Giving, Receiving Create Complex Social Dance
Fresno Bee, December 17, 2011
Christmas is the Superbowl of giving and receiving. All of our social and interpersonal skills are needed to give and receive well. We can learn a lot about social life, by carefully observing the details of the annual Christmas potlatch. And we can learn about ourselves by considering how we deal with giving and receiving.
Gift giving is a form of communication. Gifts send social messages. A perfect gift is a sign of care and thoughtfulness. A great gift shows that the other person really understands you. Although we say that it’s the thought that counts, inappropriate gifts are expressions of thoughtlessness. What message is being delivered when you give an alcoholic uncle a bottle of booze or a conservative niece a subscription to your favorite liberal news magazine?
Good givers are perceptive interpreters of social reality. It takes considerable finesse to figure out who should get what, in our complex social world. Do you, for example, give a gift to the mother of the man you just divorced, when she comes to pick up her grandchildren? It takes a lot of tact to negotiate these sorts of situations.
The Christmas gift ritual is subtle game of secrets and excitement. We keep these secrets wrapped in bows—to be given at the right time and in the right way. Wonderful gifts can be ruined by an over-enthusiastic or half-hearted presentation. Children can be forgiven for spilling the beans or for ripping into a gift too soon. But adults are expected to display a subtle balance of eager enthusiasm and cool nonchalance.
There are a lot of details to attend to. Sometimes a gift-receipt is appropriate. But it is usually considered tacky to leave the price tag on. Homemade gifts can be charming—but some people will think you are a cheapskate. What about an expensive gift: is it too flashy or over-the-top? And is “re-gifting” allowed? Probably, as long as you don’t tell the original giver or the new recipient.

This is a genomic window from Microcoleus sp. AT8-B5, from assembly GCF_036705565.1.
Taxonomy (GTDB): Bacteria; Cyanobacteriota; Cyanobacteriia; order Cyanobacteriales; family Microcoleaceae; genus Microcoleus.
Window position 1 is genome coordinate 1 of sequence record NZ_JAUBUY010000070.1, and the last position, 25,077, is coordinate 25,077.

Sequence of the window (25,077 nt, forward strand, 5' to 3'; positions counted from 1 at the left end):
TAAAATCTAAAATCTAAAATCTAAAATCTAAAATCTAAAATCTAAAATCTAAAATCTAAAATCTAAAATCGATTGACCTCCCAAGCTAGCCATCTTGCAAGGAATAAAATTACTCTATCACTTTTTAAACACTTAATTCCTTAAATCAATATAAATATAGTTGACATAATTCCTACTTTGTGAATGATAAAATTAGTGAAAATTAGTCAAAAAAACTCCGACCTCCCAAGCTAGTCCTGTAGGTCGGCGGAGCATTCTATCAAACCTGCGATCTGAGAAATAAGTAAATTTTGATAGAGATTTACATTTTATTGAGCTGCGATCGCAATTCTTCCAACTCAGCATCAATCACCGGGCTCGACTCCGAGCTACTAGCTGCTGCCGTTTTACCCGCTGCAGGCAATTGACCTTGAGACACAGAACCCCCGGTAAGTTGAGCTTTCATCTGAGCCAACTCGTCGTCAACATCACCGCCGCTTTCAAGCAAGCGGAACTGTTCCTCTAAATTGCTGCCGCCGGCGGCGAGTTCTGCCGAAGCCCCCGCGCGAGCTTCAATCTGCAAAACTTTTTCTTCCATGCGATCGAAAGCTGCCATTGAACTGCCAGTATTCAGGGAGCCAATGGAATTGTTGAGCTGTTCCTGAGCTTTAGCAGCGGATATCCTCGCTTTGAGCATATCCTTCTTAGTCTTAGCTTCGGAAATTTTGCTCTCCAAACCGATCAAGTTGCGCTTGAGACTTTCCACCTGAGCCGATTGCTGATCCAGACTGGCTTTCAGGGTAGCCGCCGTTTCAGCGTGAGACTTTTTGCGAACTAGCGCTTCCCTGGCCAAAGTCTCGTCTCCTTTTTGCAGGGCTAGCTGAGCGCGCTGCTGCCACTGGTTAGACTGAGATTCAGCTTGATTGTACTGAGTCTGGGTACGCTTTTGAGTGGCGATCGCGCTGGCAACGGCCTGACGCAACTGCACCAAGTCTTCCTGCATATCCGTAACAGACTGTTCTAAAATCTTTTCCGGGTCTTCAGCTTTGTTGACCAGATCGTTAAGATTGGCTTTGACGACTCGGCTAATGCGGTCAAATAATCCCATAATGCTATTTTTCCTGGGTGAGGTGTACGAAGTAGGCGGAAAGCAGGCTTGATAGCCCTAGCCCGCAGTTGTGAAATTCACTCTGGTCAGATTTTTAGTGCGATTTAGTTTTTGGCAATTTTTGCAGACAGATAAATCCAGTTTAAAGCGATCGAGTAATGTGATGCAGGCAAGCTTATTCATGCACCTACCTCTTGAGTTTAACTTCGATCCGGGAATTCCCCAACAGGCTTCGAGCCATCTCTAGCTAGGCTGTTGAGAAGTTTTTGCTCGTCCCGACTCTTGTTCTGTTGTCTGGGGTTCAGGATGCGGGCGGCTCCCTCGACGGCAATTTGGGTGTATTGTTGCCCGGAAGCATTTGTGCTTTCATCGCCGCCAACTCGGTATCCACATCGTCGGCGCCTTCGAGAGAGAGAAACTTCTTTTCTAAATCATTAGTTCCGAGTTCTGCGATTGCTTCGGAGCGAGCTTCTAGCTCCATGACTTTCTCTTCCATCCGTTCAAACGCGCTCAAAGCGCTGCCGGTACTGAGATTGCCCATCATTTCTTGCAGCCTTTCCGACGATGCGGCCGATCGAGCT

Gift-giving relationships are fraught with social significance. Consider the annual Christmas card list. When do you drop or add someone from your list? And those newsy holiday letters are subject to interpretation: are you bragging too much about your fabulous life or complaining too much about your deteriorating health? Should you write a personal note to a casual acquaintance? Or can you just send the family picture, without a note? These choices convey social messages.
There is also an art to being a gracious receiver. We need to know how to say thanks. Expressions of gratitude allow the act of giving to be successfully completed. And you need to fake gratitude when necessary. Even phony gratefulness is important, as a sign that the gift has been received. In the modern world, it is difficult to figure out what counts as an appropriate thanks. Is a text message or phone call sufficient? Or should you write a good old-fashioned thank-you note?
If this sounds difficult, that’s because social life is difficult. Giving and receiving are complex social practices. Generous givers and gracious receivers are social geniuses. They negotiate social situations with grace and style, nimbly imagining the other person’s attitudes, expectations, and desires.
The Greek philosopher Aristotle recognized that generosity was in the middle between stinginess and wastefulness. It is wrong to give to little—but it is also wrong to give too much. The key for Aristotle is figuring out how to give the right amount, to the right person, at the right time, in the right way. This takes careful reflection and lots of practice. The same can be said for receiving: we need to carefully practice graciousness and gratitude. The key is to be mindful, thoughtful, and aware of the complexities of the social game.
No one is born knowing how to give well or to receive graciously. All of this is learned behavior. Our children work on it throughout the year—at birthday parties and elsewhere. Adults participate in acts of giving and receiving every day. We give each other our time, our attention, and the small favors that lubricate social life. Christmas crystallizes this for us, as a ritual reminder that human life is a complex dance of giving and receiving.